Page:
A walk to an outdoor loo would not have been much of tragedy now – for when we decided to leave, at about 2:30, we discovered that the last of the rain had passed. I stuffed my rain cape behind the straps of my pack, but I had to use my blue coat (soon to be mud-encrusted) for it was still quite chilly and gray. We crossed a muddy field and emerged on the B4233. Here we decided to have a look at the moated site of Hen Cwrt, an ancient manor house whose crossroads site was certainly full of water today. Following a suggestion in the guidebook we chose to give our feet a rest by proceeding on a second road due north to the Norman ruins of White Castle. This dry but steep stretch, following so much that was level but juicy, raised a considerable irritation on my left heel. After we had rounded the corner of the hill and had a look at the impressive monument (though disdaining the invitation to pay 50 pence for a closer look) I sat down at the ticket taker’s kiosk and, in the shadows of a Robin Reliant, undertook the grisly task of taking off my left boot. Sure enough all the water had washed away the protective tape and produced a nice blister. I put some cream on it, then some moleskin, then some more tape. The Lees ate apples. After a short pause I was able to continue without too much bother.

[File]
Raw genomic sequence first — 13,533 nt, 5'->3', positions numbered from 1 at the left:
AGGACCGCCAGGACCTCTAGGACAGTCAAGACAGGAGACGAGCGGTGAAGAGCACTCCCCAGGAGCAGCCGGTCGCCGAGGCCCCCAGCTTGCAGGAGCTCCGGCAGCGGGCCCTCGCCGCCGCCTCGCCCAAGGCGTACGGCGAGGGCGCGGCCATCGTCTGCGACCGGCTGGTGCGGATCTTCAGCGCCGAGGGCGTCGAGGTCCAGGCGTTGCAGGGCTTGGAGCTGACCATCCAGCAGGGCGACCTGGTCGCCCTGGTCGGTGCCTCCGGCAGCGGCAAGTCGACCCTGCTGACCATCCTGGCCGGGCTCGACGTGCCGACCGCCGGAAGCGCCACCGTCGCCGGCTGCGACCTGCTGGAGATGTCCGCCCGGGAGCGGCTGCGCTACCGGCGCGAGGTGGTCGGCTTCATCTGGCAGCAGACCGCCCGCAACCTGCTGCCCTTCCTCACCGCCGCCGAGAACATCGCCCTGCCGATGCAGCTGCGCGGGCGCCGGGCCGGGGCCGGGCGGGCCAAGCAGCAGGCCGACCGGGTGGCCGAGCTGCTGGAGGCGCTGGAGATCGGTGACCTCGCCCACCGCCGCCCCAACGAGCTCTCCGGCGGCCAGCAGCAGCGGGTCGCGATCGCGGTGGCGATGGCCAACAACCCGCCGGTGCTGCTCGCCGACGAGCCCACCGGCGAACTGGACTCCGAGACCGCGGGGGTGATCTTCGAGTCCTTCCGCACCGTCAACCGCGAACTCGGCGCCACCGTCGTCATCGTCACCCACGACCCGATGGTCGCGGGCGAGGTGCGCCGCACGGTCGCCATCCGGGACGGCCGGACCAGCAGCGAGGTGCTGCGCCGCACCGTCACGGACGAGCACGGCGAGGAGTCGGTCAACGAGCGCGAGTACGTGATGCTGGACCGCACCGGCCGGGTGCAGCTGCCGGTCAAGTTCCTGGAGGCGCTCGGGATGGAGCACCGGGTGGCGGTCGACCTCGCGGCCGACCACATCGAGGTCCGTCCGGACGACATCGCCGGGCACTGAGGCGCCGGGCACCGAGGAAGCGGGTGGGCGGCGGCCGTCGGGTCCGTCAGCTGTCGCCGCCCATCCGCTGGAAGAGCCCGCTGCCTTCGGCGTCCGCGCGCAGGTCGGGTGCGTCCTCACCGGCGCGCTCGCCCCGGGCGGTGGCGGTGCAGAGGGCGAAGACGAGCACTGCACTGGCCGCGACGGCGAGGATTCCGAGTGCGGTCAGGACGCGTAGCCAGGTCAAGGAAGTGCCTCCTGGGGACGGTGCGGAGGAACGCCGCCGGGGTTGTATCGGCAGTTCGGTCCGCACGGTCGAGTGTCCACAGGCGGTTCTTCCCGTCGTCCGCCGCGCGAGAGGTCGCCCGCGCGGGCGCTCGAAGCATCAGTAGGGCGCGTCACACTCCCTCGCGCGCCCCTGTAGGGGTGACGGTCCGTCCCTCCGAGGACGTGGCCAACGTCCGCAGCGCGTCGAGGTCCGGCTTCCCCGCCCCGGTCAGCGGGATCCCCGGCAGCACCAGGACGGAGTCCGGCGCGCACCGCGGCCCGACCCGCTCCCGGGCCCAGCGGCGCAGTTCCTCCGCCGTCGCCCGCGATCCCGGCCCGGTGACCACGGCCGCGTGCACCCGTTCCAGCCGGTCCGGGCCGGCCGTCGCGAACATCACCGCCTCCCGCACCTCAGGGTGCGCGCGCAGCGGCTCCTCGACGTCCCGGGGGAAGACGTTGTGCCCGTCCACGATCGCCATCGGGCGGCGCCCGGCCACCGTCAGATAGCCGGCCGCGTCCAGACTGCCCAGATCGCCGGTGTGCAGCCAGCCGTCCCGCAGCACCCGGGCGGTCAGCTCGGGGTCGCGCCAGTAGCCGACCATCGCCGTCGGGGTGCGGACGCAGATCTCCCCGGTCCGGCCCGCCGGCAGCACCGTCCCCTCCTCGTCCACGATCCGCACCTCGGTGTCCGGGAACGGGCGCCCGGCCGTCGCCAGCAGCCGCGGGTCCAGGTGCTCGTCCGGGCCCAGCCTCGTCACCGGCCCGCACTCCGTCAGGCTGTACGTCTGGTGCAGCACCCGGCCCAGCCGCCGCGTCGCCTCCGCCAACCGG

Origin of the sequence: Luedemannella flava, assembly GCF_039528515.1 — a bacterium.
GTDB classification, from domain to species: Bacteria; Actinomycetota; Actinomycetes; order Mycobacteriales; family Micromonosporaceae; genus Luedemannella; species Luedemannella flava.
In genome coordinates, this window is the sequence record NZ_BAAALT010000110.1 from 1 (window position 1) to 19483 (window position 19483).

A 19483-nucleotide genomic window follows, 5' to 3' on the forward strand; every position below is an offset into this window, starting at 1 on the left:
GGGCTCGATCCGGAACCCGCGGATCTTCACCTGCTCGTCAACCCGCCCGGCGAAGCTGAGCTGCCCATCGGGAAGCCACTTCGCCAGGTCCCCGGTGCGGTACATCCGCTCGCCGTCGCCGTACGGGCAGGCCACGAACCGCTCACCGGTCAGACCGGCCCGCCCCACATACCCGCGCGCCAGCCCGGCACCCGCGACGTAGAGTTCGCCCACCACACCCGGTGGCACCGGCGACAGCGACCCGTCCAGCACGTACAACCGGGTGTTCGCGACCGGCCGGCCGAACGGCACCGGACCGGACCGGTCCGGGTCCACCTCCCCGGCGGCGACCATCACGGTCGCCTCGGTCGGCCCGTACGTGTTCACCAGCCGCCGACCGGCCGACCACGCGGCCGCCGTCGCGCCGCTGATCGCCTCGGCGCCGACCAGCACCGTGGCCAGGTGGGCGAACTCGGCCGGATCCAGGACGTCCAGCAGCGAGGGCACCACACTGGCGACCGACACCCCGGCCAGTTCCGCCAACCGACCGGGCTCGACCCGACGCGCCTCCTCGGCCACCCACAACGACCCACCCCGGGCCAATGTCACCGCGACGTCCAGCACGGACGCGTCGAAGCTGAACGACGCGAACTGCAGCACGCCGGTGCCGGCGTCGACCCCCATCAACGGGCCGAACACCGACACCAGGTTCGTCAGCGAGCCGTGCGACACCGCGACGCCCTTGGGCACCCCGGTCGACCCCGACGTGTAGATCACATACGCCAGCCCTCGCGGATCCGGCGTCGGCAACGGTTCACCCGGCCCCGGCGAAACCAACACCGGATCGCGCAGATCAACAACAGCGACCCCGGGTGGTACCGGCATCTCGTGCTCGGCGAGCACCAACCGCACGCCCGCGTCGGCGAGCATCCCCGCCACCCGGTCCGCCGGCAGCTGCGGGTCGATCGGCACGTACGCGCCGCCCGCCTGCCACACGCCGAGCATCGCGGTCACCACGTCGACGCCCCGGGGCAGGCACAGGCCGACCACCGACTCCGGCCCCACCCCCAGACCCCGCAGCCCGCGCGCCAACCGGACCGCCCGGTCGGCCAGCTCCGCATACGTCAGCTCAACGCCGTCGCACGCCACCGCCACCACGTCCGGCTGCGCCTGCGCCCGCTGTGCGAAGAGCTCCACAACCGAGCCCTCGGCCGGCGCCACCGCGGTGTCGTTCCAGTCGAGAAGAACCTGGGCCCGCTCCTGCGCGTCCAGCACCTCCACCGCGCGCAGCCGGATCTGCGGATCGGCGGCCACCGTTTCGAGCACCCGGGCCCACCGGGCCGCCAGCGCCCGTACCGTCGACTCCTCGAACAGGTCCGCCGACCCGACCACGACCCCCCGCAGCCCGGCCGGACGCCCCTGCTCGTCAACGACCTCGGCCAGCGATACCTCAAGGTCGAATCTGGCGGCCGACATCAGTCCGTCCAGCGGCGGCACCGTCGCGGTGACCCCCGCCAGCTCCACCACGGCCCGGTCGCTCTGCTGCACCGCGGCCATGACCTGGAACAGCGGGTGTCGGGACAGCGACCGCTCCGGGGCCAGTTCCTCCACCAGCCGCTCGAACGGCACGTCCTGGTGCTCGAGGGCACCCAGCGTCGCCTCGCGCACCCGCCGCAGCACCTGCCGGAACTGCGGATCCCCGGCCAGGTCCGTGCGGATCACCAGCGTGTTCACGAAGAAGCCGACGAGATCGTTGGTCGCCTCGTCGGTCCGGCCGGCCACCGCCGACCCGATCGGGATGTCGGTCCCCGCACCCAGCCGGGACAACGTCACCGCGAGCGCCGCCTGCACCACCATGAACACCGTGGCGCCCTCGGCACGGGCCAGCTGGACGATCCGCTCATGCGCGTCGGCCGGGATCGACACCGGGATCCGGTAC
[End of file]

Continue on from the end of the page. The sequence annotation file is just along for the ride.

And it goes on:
With a last look back up at the walls of White Castle we turned off at Duke’s Barn. Wright’s drawings were so accurate he even had a hole in a hedge indicated here and I astonished Tosh and Harold by predicting we would find such a gap the instant before it hove into view. We descended steeply to a footbridge over the angry Trothy and climbed through several fields and around a pond (not much water in this, ironically) to reach the village of Llanvertherine. Wright suggests two routes (one muddier than the next) but all the signs opted for the official route – which left Caggle Street shortly after we had passed the Baptist chapel. We pressed forward past Coldbrook Barn, where our friends from the Hostry at last caught up (claiming they had spent half and hour in the dungeons of White Castle), and along a terribly muddy track to Little Pool Hall. All the slipping and sliding punished our feet sorely and as we neared this antique farmyard I decided I had better have a look at the right heel too.